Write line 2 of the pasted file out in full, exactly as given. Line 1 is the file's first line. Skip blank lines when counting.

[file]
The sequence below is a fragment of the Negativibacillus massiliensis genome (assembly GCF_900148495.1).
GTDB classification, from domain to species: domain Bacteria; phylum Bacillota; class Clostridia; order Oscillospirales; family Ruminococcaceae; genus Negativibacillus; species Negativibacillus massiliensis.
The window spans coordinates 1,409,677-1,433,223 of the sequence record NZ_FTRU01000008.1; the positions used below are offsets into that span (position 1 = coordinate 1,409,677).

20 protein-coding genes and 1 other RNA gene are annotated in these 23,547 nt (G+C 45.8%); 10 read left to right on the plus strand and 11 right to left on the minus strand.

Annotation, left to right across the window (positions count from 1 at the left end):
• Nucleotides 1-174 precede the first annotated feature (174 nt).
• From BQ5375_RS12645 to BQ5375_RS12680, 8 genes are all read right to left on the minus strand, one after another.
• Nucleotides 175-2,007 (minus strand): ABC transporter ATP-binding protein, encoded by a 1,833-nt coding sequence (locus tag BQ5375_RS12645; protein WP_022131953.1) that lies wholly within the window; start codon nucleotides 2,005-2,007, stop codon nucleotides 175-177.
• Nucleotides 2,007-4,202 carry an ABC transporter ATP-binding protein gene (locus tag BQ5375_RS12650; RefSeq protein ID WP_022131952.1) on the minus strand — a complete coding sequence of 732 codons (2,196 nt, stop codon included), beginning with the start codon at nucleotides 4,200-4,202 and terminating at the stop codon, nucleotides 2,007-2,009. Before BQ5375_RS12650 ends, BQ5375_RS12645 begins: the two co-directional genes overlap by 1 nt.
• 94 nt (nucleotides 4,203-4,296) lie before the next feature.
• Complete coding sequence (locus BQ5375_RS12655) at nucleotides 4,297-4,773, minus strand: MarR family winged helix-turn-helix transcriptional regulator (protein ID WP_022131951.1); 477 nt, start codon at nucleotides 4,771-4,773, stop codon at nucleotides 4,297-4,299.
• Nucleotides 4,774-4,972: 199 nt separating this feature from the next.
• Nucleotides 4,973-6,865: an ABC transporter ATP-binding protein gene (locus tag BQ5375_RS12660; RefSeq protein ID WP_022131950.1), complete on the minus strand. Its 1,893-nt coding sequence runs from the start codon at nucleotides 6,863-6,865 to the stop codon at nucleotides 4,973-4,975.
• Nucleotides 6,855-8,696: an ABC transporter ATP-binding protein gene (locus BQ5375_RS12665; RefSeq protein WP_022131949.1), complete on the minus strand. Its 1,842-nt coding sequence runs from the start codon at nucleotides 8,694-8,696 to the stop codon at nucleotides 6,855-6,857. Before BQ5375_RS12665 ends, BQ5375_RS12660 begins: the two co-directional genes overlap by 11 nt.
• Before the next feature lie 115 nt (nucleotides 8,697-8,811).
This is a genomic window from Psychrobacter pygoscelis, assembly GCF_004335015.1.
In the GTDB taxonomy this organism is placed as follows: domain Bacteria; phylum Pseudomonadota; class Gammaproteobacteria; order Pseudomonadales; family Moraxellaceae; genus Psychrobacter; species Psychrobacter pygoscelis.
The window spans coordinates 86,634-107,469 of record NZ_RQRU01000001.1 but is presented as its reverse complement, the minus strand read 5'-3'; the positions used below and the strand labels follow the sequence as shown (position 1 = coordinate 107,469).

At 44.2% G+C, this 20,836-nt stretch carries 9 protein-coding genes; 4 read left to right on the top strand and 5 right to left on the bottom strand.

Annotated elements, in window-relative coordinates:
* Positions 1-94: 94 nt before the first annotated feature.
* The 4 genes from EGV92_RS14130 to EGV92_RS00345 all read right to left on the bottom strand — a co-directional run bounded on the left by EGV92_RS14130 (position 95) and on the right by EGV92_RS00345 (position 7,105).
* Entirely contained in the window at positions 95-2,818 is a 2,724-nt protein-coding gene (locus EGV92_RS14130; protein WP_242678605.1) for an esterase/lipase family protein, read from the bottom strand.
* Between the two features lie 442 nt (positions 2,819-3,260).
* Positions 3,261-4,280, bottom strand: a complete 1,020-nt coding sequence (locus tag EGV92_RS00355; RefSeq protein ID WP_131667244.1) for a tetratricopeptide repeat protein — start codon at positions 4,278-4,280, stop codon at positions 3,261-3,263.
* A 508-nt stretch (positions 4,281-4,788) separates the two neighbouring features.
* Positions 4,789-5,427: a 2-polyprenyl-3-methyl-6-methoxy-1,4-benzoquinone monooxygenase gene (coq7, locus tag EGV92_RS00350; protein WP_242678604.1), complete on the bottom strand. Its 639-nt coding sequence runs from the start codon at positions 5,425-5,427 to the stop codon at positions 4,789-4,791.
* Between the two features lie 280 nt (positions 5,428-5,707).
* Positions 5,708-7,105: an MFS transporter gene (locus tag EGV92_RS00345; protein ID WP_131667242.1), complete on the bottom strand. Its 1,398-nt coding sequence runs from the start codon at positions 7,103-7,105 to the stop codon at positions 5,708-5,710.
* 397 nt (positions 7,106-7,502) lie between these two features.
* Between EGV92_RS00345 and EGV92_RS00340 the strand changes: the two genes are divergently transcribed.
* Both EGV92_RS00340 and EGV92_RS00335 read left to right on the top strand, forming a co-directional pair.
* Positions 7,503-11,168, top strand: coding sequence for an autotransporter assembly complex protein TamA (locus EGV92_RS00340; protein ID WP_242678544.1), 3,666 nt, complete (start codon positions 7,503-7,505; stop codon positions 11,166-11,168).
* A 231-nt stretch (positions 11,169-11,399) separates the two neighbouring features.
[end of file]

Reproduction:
GTDB classification, from domain to species: domain Bacteria; phylum Bacillota; class Clostridia; order Oscillospirales; family Ruminococcaceae; genus Negativibacillus; species Negativibacillus massiliensis.